Attorney: My language, call it jargon if you wish

I’ve seen this story repeated in a few old sources, but I don’t think it’s well known in our present circle of Chinook Jargon partisans.

One reason it’s interesting is because this is a rare record of CJ’s use in the courts.

Chinook Jargon won

From the Seattle star (Seattle, Wash.) 1899-1947, March 16, 1899, page 3, columns 2 and 3:


Attorney Clark Secures the
Acquittal of a Client.

Every old-timer in Tacoma or, in
fact, in the state of Washington,
either remembers or had a personal
acquaintance with Attorney Prank
Clark. Clark has been dead some
eight years, but during a conversa-
tlon yesterday between attorneys his
name came up, followed by the nar-
ratlve of this incident in his career:

“Twelve years ago,” said the law-
yer telling the story. “Clark had as
a client a man arrested on the
charge of cutting timber on gov-
ernment land. The United States
wax represented by two federal at-
torneys, brought from a distance,
either Portland or San Francisco,
if I remember aright. When these
lawyers came into court there fol-
lowed behind them a porter who un-
loaded upon the table fronting the
judge’s bench armful after armful
of books. Clark strode in with three
volumes of law under his arm. The
jury was composed entirely of log-
gers and ranchers. Opening the
caae the imported lawyers delved
deep into the tomes of law before
them and cited decision after de-
cision leading on the case on trial.
Then using language, one-half of the
words of which were too extensive
for the jury’s understanding, they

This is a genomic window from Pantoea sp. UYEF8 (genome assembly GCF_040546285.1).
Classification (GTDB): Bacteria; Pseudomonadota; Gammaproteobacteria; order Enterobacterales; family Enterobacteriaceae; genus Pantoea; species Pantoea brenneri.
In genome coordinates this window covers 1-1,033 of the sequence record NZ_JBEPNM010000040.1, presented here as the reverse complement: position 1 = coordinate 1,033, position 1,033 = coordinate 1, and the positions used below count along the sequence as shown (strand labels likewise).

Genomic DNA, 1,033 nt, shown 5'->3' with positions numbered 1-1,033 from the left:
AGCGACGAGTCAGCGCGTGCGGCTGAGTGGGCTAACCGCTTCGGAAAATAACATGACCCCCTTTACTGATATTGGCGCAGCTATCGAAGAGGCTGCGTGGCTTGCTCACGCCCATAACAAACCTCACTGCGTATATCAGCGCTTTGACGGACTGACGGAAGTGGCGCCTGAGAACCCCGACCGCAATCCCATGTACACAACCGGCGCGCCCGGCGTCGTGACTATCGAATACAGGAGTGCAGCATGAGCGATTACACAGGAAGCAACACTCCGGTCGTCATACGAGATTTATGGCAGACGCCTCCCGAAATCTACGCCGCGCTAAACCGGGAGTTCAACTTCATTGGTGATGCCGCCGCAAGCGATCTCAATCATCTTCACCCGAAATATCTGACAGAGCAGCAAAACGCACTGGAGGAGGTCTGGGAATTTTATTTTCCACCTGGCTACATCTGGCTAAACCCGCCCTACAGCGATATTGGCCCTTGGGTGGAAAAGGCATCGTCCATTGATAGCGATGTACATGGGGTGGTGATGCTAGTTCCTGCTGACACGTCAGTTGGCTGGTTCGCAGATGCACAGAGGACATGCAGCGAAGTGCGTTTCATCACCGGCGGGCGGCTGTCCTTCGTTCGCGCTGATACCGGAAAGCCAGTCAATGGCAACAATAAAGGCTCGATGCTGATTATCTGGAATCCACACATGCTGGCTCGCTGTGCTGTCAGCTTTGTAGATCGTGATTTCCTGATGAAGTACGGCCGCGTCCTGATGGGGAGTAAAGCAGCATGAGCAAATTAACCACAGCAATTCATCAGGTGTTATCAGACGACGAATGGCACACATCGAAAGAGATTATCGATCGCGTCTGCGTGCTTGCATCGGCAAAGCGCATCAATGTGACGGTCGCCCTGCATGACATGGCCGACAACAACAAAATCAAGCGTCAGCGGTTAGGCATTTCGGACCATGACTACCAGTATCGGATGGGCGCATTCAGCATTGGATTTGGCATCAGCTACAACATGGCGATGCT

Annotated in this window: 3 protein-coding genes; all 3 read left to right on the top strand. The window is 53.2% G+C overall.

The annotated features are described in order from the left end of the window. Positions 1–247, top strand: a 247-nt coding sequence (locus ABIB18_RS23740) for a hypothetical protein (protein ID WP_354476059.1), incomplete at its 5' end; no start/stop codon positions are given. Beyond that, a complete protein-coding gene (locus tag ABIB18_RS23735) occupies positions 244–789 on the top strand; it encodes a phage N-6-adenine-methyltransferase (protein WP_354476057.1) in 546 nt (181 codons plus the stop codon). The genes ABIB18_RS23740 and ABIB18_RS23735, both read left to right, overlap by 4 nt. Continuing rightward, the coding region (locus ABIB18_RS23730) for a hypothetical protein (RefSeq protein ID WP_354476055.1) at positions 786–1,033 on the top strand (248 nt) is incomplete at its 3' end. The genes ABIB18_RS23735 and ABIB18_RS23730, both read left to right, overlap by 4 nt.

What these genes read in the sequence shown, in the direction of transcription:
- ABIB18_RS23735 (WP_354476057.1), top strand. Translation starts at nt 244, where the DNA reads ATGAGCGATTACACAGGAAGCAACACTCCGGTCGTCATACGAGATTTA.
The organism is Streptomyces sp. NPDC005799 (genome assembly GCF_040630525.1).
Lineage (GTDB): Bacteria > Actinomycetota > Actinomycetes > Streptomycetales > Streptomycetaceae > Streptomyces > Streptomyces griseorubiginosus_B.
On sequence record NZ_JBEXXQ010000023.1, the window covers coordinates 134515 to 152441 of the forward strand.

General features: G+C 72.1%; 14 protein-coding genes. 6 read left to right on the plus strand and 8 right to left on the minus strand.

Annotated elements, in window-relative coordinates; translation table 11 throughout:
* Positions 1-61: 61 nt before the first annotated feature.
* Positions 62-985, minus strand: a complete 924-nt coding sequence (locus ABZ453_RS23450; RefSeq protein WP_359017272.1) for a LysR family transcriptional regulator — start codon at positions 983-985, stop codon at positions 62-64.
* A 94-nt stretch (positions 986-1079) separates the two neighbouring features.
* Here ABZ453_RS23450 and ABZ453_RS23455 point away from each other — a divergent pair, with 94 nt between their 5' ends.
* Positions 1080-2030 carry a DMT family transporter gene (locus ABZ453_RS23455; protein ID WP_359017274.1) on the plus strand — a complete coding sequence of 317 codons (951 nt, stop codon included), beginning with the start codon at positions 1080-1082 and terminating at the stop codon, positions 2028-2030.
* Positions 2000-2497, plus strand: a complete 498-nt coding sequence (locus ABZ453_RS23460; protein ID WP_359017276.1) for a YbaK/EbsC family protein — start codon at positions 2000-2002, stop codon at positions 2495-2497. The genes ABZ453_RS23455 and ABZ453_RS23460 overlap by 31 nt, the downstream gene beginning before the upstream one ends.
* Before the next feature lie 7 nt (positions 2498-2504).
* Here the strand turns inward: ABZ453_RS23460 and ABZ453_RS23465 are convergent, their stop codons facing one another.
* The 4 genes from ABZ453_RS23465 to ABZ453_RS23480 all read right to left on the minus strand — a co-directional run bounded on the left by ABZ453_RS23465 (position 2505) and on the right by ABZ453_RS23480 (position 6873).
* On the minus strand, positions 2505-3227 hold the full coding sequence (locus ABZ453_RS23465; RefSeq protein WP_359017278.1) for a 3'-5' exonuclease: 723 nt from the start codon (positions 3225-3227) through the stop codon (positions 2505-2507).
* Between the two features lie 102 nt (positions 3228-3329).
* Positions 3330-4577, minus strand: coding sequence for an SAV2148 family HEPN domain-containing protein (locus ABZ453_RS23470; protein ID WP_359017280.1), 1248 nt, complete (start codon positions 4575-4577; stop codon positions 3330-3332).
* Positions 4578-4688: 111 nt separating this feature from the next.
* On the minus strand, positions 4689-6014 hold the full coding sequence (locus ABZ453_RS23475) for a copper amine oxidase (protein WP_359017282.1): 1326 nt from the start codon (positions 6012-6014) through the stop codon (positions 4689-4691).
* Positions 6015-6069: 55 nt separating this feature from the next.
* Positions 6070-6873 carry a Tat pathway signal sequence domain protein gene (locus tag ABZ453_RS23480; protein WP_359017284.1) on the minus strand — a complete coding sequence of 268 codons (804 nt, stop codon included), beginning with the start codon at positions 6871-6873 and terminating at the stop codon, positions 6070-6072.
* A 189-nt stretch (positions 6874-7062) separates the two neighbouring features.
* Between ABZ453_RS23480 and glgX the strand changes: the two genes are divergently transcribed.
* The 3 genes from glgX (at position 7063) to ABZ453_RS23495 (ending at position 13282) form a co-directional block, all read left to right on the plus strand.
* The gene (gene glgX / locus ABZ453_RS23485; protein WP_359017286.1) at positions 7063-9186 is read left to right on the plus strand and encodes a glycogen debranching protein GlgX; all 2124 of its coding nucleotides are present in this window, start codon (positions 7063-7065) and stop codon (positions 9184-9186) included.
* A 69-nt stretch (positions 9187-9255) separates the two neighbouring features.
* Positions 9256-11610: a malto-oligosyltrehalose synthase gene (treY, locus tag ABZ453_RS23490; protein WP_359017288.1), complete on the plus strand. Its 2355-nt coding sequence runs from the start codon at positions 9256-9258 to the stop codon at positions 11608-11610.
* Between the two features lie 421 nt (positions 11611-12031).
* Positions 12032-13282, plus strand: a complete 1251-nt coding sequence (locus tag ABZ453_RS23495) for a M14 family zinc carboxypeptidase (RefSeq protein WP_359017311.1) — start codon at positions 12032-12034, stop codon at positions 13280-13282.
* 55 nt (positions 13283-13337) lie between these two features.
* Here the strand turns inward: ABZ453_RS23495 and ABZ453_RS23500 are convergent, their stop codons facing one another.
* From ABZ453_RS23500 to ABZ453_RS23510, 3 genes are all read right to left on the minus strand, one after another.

launched into their argument.

     As the United States attorney fin-
ished, Clark arose, picked up one of
his law books and, without opening
the volume, threw it aside. The
next book shared the same fate.
The third was opened only to be
cast aside. Clark then squared
himself to the jury.

Nesika tillicums!” he commenced
and then in a flow of Chinook jar-
gon went on to plead his client’s
cause. There was not a man on
the jury but what understood every
sentiment Clark conveyed, whereas
the hlghflown language of the im-
ported attorneys had been utterly
lost on them.

In vivid Chinook, Clark painted a
word picture of the trials and tribu-
lations of the settler in the wilds of
Washington forests and the desper-
ate effort necessary to maintain wife
and babes.  And because his client
had hauled a wagon load of cord
wood to the village store to trade
for food, he had been arrested, im-
prisoned, and his family deprived of
his support.

There was possibly not one in the
jury box but what had at some time
been in the position Clark pictured.
Every sympathy in them was arous-
ed.  Tears trickled down their rug-
ged cheeks as Clark’s Chinook flowed

The lawyers from afar were awake
to the disadvantage they were being
placed under. An objection waa en-
tered to Clark’s use of Chinook or
any other language which the op-
posing counsel could not understand.

[“]Your honor,” answer[ed] Clark, “the
jury here is to decide this case. The
eminent gentlemen for the prose-
cution have’ used language ao grandi-
loquent that not one of the jury has
understood its purport. I am speak-
ing to them in the simple talk of
the western frontiersman, under-
stood alike by both Indian and white
man who traverse and have been in-
strumental in the development of
this northwest. My language, call
it jargon if you wish, explains to
the jury, and if I mistake not, also
your honor, the situation. I have
but a few more words to say, and,
with the court’s permission, will
continue in Chinook.”

The permission waa granted, and
Clark’s client was acquitted without
the jury leaving their seats.—-Tacoma